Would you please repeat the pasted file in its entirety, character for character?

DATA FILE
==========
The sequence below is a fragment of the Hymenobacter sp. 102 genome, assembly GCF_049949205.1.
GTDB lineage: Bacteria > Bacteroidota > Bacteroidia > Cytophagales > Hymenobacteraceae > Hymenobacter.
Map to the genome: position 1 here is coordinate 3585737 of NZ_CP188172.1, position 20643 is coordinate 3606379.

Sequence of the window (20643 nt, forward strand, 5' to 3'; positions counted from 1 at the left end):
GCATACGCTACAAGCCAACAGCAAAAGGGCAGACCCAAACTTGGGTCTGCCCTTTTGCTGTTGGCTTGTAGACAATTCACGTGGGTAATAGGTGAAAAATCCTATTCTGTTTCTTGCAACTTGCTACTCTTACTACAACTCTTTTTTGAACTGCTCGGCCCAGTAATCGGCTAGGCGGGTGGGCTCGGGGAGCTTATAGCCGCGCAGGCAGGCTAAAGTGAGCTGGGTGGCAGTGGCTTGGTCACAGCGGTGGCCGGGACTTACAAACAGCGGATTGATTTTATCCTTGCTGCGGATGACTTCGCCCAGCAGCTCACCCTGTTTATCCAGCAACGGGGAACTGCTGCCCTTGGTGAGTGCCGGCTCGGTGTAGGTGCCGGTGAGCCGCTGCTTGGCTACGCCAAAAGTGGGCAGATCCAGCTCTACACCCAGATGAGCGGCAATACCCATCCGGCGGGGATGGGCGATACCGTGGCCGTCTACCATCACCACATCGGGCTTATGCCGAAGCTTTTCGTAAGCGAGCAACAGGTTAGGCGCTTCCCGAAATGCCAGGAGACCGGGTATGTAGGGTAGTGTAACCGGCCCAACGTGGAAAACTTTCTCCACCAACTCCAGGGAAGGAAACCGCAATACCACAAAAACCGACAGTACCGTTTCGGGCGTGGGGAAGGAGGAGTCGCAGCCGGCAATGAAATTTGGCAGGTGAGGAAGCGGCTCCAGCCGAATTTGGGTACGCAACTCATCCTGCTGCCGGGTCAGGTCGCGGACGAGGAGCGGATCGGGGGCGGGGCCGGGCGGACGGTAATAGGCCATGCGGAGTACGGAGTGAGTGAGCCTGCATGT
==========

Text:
The sequence below is a fragment of the Hymenobacter sp. 102 genome, assembly GCF_049949205.1.
GTDB lineage: Bacteria > Bacteroidota > Bacteroidia > Cytophagales > Hymenobacteraceae > Hymenobacter.
Map to the genome: position 1 here is coordinate 3585737 of NZ_CP188172.1, position 20643 is coordinate 3606379.

Sequence of the window (20643 nt, forward strand, 5' to 3'; positions counted from 1 at the left end):
GCATACGCTACAAGCCAACAGCAAAAGGGCAGACCCAAACTTGGGTCTGCCCTTTTGCTGTTGGCTTGTAGACAATTCACGTGGGTAATAGGTGAAAAATCCTATTCTGTTTCTTGCAACTTGCTACTCTTACTACAACTCTTTTTTGAACTGCTCGGCCCAGTAATCGGCTAGGCGGGTGGGCTCGGGGAGCTTATAGCCGCGCAGGCAGGCTAAAGTGAGCTGGGTGGCAGTGGCTTGGTCACAGCGGTGGCCGGGACTTACAAACAGCGGATTGATTTTATCCTTGCTGCGGATGACTTCGCCCAGCAGCTCACCCTGTTTATCCAGCAACGGGGAACTGCTGCCCTTGGTGAGTGCCGGCTCGGTGTAGGTGCCGGTGAGCCGCTGCTTGGCTACGCCAAAAGTGGGCAGATCCAGCTCTACACCCAGATGAGCGGCAATACCCATCCGGCGGGGATGGGCGATACCGTGGCCGTCTACCATCACCACATCGGGCTTATGCCGAAGCTTTTCGTAAGCGAGCAACAGGTTAGGCGCTTCCCGAAATGCCAGGAGACCGGGTATGTAGGGTAGTGTAACCGGCCCAACGTGGAAAACTTTCTCCACCAACTCCAGGGAAGGAAACCGCAATACCACAAAAACCGACAGTACCGTTTCGGGCGTGGGGAAGGAGGAGTCGCAGCCGGCAATGAAATTTGGCAGGTGAGGAAGCGGCTCCAGCCGAATTTGGGTACGCAACTCATCCTGCTGCCGGGTCAGGTCGCGGACGAGGAGCGGATCGGGGGCGGGGCCGGGCGGACGGTAATAGGCCATGCGGAGTACGGAGTGAGTGAGCCTGCATGT